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Soft Tissue Surgery

We are often called upon to perform soft tissue surgeries involving the gastrointestinal and urogenital systems as well as skin, ears and eyes.  For special occasions we call board certified veterinary surgeons who come to us or who accept referrals to their own clinics. 

Orthopedic Surgery

Orthopedic surgery means operations on the bones, joints and muscles.  Most commonly we repair torn ligaments and broken (fractured) bones.

Cruciate Ligament Repair

The cruciate ligaments are located in the knee joint.  Excessive stress and weakness on the tissue sometimes cause the ligaments to get over-stretched or torn.  This happens mostly in mid aged to older larger dogs, but it can happen in all species, breeds and age group.  The typical symptoms of an injured cruciate ligament is a sudden lameness on one hind-leg and they are often so severe that dogs do not put the paw to the ground.

There are several surgical techniques that help stabilize the joint and reduce the development of arthritis.  As there is no case equal to another there are no firm rules as to when and whether to perform the surgery and every patient has to be evaluated according to the individual circumstances.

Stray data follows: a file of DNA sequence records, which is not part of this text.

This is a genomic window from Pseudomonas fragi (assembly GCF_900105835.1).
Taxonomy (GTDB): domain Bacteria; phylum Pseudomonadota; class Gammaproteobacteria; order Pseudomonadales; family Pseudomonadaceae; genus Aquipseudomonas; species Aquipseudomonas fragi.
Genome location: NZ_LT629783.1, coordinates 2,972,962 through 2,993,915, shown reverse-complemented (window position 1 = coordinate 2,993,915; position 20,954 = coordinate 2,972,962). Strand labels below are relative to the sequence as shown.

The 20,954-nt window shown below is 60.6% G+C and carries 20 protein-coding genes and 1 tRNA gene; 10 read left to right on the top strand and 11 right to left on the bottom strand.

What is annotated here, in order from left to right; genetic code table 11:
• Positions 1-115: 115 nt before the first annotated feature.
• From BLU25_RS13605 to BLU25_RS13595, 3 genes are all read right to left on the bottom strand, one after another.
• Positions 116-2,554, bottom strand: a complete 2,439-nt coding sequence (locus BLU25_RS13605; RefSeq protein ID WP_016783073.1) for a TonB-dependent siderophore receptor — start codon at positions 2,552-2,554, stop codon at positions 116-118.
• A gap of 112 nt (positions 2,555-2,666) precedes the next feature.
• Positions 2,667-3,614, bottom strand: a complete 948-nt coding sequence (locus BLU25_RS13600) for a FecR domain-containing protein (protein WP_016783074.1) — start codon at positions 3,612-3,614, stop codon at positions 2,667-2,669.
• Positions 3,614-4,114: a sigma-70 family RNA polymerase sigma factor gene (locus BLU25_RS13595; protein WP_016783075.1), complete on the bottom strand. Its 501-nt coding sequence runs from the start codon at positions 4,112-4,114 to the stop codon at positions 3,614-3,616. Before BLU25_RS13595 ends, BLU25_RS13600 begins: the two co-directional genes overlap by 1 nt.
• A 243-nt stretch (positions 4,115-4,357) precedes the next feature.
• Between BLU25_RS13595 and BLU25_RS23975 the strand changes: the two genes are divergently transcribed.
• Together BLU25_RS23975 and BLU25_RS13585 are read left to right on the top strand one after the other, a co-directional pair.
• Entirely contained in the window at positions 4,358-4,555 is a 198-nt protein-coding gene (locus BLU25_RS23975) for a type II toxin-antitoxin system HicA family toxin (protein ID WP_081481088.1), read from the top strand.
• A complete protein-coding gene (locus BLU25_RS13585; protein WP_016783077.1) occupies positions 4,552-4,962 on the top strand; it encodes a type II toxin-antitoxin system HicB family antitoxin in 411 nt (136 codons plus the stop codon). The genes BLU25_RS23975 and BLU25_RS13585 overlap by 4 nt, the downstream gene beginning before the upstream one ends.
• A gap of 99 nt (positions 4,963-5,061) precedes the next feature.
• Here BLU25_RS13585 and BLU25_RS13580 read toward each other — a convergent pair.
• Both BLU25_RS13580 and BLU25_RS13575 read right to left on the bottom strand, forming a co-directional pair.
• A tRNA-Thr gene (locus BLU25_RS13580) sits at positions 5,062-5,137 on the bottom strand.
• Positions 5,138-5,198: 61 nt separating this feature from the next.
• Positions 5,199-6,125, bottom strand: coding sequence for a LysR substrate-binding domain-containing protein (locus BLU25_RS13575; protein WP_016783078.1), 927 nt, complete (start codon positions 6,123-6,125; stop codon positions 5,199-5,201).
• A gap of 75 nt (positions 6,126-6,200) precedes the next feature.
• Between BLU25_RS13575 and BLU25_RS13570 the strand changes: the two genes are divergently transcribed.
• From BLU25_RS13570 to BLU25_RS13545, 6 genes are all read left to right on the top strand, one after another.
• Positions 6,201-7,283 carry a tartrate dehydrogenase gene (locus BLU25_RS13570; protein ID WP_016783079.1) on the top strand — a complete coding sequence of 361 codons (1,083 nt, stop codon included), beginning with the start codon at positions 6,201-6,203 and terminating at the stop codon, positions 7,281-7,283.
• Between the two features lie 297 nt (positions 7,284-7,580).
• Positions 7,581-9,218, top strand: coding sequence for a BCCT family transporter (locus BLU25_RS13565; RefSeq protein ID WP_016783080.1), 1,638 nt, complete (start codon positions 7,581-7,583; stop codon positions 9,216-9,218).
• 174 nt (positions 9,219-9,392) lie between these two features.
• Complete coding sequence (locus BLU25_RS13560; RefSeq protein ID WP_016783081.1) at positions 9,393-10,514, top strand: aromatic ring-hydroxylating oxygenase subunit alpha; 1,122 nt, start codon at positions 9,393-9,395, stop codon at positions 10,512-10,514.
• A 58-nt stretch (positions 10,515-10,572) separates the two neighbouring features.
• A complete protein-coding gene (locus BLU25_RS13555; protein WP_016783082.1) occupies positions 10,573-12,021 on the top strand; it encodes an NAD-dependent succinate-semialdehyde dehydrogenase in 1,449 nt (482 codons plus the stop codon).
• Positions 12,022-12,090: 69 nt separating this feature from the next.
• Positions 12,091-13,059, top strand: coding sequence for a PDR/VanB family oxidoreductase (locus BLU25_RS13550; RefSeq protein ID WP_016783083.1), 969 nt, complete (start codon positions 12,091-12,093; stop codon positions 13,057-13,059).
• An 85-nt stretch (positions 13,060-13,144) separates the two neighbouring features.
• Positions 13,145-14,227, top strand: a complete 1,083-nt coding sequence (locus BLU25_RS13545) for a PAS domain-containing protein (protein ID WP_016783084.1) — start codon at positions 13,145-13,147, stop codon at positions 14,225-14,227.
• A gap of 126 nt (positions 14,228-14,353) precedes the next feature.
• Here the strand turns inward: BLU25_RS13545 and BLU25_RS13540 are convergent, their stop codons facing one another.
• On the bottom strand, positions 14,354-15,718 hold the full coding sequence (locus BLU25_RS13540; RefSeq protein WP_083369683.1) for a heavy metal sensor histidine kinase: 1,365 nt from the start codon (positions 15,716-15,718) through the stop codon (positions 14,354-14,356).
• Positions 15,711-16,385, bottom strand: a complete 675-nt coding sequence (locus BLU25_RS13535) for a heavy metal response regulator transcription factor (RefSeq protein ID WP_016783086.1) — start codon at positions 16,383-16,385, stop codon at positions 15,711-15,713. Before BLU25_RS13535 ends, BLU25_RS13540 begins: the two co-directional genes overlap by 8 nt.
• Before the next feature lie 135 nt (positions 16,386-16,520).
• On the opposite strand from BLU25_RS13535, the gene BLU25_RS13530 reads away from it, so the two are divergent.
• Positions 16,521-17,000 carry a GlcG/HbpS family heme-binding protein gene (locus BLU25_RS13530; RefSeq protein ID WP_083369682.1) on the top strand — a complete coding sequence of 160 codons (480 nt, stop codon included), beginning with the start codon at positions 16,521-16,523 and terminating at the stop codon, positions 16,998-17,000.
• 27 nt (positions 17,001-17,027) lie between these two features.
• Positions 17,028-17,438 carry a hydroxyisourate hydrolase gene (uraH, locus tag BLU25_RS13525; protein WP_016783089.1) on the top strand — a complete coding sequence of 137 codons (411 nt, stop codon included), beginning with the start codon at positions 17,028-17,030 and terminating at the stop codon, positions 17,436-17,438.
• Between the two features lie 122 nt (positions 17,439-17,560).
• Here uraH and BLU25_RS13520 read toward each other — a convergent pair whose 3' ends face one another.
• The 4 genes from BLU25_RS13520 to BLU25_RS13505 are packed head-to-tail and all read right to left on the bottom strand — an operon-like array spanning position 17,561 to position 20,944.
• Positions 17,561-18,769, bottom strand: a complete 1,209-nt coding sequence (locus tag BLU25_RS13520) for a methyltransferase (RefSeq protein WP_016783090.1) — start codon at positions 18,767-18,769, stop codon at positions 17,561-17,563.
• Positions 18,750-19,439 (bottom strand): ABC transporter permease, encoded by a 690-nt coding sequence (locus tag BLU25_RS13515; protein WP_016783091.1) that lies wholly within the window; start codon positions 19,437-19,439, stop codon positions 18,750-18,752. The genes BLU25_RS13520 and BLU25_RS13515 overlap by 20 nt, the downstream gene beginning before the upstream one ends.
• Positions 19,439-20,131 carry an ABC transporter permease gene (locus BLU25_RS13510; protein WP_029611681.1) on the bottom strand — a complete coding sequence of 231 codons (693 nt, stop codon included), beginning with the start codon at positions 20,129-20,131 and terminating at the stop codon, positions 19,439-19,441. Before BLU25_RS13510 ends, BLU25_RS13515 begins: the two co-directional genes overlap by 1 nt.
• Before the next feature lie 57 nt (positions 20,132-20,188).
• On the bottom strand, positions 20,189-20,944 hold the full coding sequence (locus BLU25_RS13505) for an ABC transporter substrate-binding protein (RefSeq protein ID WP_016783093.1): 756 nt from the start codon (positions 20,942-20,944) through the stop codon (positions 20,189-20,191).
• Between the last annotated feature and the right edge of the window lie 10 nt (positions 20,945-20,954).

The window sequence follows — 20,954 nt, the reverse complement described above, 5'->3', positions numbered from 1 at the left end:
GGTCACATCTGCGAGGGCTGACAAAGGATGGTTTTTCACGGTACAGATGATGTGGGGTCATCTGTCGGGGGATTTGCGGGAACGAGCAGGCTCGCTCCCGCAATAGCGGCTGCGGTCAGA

Fracture Repair

Fractures are much less common in our practice than they were ten years ago.  We see much less car accidents which was the cause of most of the broken bones. 

Fractures require frequently a surgical repair in animals since casts don not immobilize the leg as well as in people.  The different shape of animal legs causes most casts to slip off and bones above the elbow and knee joint cannot be bandaged successfully. 

The treatment of choice in fractured bones is therefore the surgical stabilization of the fragments with the use of metal implants, screws, plates and pins.  This is a very specialized field within veterinary surgery and we call in specially trained surgeons who perform these surgeries on our premises. 


Patella Luxation

The patellar luxation is a common condition in smaller dog breeds, however it can occur also in larger breeds and in cats.  The knee-cap (patella) slides out (luxates) of the physiological groove in which it normally rides.  This causes intermittent lameness and eventually arthritis.  A corrective surgery is sometimes required.



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